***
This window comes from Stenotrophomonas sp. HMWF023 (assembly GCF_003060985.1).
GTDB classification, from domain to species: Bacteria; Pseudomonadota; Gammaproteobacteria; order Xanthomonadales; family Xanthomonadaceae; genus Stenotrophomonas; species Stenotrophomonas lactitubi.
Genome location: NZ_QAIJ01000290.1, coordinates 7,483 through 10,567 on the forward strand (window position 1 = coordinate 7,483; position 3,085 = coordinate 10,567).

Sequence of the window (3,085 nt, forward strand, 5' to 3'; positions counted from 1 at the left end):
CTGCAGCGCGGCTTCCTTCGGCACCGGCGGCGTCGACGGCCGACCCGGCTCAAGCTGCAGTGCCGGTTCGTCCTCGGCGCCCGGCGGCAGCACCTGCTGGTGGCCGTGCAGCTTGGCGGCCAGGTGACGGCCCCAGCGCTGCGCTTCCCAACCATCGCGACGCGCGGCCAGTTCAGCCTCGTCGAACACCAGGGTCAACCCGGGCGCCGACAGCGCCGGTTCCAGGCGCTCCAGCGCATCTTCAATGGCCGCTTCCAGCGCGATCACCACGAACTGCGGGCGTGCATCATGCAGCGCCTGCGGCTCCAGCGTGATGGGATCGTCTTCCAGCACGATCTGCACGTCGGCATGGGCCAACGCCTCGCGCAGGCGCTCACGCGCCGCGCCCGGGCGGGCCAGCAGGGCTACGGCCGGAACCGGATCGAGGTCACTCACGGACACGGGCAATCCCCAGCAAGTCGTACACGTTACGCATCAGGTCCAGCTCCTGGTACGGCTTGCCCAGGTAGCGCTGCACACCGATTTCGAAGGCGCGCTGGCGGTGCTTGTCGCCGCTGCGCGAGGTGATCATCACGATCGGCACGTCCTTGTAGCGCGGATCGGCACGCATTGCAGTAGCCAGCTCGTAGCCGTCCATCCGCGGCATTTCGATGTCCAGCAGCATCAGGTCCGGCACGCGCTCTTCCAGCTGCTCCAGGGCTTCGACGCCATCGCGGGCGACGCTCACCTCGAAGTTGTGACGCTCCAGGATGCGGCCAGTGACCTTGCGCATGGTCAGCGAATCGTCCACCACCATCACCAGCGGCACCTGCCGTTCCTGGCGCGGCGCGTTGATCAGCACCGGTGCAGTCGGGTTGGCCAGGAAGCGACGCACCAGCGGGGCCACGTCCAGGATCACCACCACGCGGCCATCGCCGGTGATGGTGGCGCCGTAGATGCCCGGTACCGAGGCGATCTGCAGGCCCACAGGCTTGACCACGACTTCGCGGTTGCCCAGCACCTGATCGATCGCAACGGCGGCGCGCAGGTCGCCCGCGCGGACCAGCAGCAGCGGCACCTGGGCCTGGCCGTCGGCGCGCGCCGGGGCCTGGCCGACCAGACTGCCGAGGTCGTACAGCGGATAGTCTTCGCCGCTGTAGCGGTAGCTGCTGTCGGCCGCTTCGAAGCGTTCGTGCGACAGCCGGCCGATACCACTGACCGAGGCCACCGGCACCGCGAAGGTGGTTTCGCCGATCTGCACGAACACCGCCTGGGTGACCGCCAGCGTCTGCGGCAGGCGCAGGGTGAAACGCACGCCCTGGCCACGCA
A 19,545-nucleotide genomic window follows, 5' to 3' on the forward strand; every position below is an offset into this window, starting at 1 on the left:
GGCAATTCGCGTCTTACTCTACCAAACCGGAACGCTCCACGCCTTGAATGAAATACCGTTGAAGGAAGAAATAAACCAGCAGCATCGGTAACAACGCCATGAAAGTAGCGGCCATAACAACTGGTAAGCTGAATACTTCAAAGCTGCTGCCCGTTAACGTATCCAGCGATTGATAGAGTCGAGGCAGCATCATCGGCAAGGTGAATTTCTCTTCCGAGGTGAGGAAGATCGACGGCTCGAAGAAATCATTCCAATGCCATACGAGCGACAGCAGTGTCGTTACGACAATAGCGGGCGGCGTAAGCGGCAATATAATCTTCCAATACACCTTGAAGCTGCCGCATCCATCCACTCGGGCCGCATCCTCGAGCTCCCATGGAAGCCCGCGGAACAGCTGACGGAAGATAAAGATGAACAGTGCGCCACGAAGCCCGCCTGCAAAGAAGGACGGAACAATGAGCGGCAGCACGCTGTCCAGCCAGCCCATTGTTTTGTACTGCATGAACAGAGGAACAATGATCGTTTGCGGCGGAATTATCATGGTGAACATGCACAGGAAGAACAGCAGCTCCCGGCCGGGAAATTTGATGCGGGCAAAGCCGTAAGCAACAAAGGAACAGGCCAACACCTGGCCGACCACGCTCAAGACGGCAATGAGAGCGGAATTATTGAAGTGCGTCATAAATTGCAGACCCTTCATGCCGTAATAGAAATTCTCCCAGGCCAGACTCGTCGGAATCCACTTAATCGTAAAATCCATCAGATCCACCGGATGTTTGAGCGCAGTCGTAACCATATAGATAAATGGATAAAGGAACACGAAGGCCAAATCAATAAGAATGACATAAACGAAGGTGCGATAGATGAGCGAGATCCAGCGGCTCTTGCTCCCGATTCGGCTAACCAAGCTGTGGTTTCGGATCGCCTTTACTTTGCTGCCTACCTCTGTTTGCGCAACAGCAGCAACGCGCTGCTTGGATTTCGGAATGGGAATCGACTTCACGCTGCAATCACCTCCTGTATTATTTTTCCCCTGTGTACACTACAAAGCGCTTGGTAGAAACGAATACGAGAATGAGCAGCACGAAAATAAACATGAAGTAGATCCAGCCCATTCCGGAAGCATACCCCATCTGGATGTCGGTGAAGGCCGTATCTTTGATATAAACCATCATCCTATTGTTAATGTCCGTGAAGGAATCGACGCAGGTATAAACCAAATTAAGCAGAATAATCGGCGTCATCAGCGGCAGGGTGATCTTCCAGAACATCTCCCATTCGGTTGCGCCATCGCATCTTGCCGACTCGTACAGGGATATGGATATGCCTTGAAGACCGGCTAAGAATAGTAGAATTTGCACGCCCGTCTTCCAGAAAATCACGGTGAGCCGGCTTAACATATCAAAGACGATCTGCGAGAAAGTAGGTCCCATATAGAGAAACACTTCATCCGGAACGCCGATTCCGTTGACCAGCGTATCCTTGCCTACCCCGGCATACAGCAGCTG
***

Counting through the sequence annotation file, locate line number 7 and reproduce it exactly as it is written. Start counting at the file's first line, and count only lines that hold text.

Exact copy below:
GGCAATTCGCGTCTTACTCTACCAAACCGGAACGCTCCACGCCTTGAATGAAATACCGTTGAAGGAAGAAATAAACCAGCAGCATCGGTAACAACGCCATGAAAGTAGCGGCCATAACAACTGGTAAGCTGAATACTTCAAAGCTGCTGCCCGTTAACGTATCCAGCGATTGATAGAGTCGAGGCAGCATCATCGGCAAGGTGAATTTCTCTTCCGAGGTGAGGAAGATCGACGGCTCGAAGAAATCATTCCAATGCCATACGAGCGACAGCAGTGTCGTTACGACAATAGCGGGCGGCGTAAGCGGCAATATAATCTTCCAATACACCTTGAAGCTGCCGCATCCATCCACTCGGGCCGCATCCTCGAGCTCCCATGGAAGCCCGCGGAACAGCTGACGGAAGATAAAGATGAACAGTGCGCCACGAAGCCCGCCTGCAAAGAAGGACGGAACAATGAGCGGCAGCACGCTGTCCAGCCAGCCCATTGTTTTGTACTGCATGAACAGAGGAACAATGATCGTTTGCGGCGGAATTATCATGGTGAACATGCACAGGAAGAACAGCAGCTCCCGGCCGGGAAATTTGATGCGGGCAAAGCCGTAAGCAACAAAGGAACAGGCCAACACCTGGCCGACCACGCTCAAGACGGCAATGAGAGCGGAATTATTGAAGTGCGTCATAAATTGCAGACCCTTCATGCCGTAATAGAAATTCTCCCAGGCCAGACTCGTCGGAATCCACTTAATCGTAAAATCCATCAGATCCACCGGATGTTTGAGCGCAGTCGTAACCATATAGATAAATGGATAAAGGAACACGAAGGCCAAATCAATAAGAATGACATAAACGAAGGTGCGATAGATGAGCGAGATCCAGCGGCTCTTGCTCCCGATTCGGCTAACCAAGCTGTGGTTTCGGATCGCCTTTACTTTGCTGCCTACCTCTGTTTGCGCAACAGCAGCAACGCGCTGCTTGGATTTCGGAATGGGAATCGACTTCACGCTGCAATCACCTCCTGTATTATTTTTCCCCTGTGTACACTACAAAGCGCTTGGTAGAAACGAATACGAGAATGAGCAGCACGAAAATAAACATGAAGTAGATCCAGCCCATTCCGGAAGCATACCCCATCTGGATGTCGGTGAAGGCCGTATCTTTGATATAAACCATCATCCTATTGTTAATGTCCGTGAAGGAATCGACGCAGGTATAAACCAAATTAAGCAGAATAATCGGCGTCATCAGCGGCAGGGTGATCTTCCAGAACATCTCCCATTCGGTTGCGCCATCGCATCTTGCCGACTCGTACAGGGATATGGATATGCCTTGAAGACCGGCTAAGAATAGTAGAATTTGCACGCCCGTCTTCCAGAAAATCACGGTGAGCCGGCTTAACATATCAAAGACGATCTGCGAGAAAGTAGGTCCCATATAGAGAAACACTTCATCCGGAACGCCGATTCCGTTGACCAGCGTATCCTTGCCTACCCCGGCATACAGCAGCTG